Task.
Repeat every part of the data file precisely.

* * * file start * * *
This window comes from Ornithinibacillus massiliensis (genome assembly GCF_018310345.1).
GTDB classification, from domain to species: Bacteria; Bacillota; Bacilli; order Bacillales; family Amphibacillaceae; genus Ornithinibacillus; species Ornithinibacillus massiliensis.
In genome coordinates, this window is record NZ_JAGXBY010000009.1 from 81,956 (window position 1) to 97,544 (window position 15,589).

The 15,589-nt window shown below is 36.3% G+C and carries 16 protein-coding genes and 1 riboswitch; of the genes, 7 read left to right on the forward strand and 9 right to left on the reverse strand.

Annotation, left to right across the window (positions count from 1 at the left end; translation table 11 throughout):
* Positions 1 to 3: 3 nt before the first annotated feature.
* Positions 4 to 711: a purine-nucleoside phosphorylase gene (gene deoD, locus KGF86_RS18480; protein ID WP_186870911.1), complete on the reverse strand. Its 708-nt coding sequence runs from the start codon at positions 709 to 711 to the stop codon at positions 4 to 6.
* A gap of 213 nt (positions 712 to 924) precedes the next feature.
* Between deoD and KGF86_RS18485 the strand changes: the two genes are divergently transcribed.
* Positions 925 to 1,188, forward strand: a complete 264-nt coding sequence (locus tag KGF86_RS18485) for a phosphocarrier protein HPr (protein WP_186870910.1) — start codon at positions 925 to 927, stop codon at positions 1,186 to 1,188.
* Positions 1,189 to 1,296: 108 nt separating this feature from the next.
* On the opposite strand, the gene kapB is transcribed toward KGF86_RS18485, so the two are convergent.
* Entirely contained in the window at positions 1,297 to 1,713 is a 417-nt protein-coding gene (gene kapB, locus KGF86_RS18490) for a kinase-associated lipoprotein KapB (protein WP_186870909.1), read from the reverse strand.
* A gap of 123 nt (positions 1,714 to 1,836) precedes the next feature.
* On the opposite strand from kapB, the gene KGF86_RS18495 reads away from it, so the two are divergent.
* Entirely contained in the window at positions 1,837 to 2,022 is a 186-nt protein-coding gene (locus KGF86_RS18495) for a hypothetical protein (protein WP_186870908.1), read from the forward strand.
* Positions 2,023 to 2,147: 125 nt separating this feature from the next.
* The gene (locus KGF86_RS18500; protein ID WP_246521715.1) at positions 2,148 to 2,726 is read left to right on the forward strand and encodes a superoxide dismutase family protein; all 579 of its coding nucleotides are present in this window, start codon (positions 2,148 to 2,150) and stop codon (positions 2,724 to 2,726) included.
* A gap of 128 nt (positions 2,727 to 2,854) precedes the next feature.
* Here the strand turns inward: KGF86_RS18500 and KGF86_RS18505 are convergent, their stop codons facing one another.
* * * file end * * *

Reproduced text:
This window comes from Ornithinibacillus massiliensis (genome assembly GCF_018310345.1).
GTDB classification, from domain to species: Bacteria; Bacillota; Bacilli; order Bacillales; family Amphibacillaceae; genus Ornithinibacillus; species Ornithinibacillus massiliensis.
In genome coordinates, this window is record NZ_JAGXBY010000009.1 from 81,956 (window position 1) to 97,544 (window position 15,589).

The 15,589-nt window shown below is 36.3% G+C and carries 16 protein-coding genes and 1 riboswitch; of the genes, 7 read left to right on the forward strand and 9 right to left on the reverse strand.

Annotation, left to right across the window (positions count from 1 at the left end; translation table 11 throughout):
* Positions 1 to 3: 3 nt before the first annotated feature.
* Positions 4 to 711: a purine-nucleoside phosphorylase gene (gene deoD, locus KGF86_RS18480; protein ID WP_186870911.1), complete on the reverse strand. Its 708-nt coding sequence runs from the start codon at positions 709 to 711 to the stop codon at positions 4 to 6.
* A gap of 213 nt (positions 712 to 924) precedes the next feature.
* Between deoD and KGF86_RS18485 the strand changes: the two genes are divergently transcribed.
* Positions 925 to 1,188, forward strand: a complete 264-nt coding sequence (locus tag KGF86_RS18485) for a phosphocarrier protein HPr (protein WP_186870910.1) — start codon at positions 925 to 927, stop codon at positions 1,186 to 1,188.
* Positions 1,189 to 1,296: 108 nt separating this feature from the next.
* On the opposite strand, the gene kapB is transcribed toward KGF86_RS18485, so the two are convergent.
* Entirely contained in the window at positions 1,297 to 1,713 is a 417-nt protein-coding gene (gene kapB, locus KGF86_RS18490) for a kinase-associated lipoprotein KapB (protein WP_186870909.1), read from the reverse strand.
* A gap of 123 nt (positions 1,714 to 1,836) precedes the next feature.
* On the opposite strand from kapB, the gene KGF86_RS18495 reads away from it, so the two are divergent.
* Entirely contained in the window at positions 1,837 to 2,022 is a 186-nt protein-coding gene (locus KGF86_RS18495) for a hypothetical protein (protein WP_186870908.1), read from the forward strand.
* Positions 2,023 to 2,147: 125 nt separating this feature from the next.
* The gene (locus KGF86_RS18500; protein ID WP_246521715.1) at positions 2,148 to 2,726 is read left to right on the forward strand and encodes a superoxide dismutase family protein; all 579 of its coding nucleotides are present in this window, start codon (positions 2,148 to 2,150) and stop codon (positions 2,724 to 2,726) included.
* A gap of 128 nt (positions 2,727 to 2,854) precedes the next feature.
* Here the strand turns inward: KGF86_RS18500 and KGF86_RS18505 are convergent, their stop codons facing one another.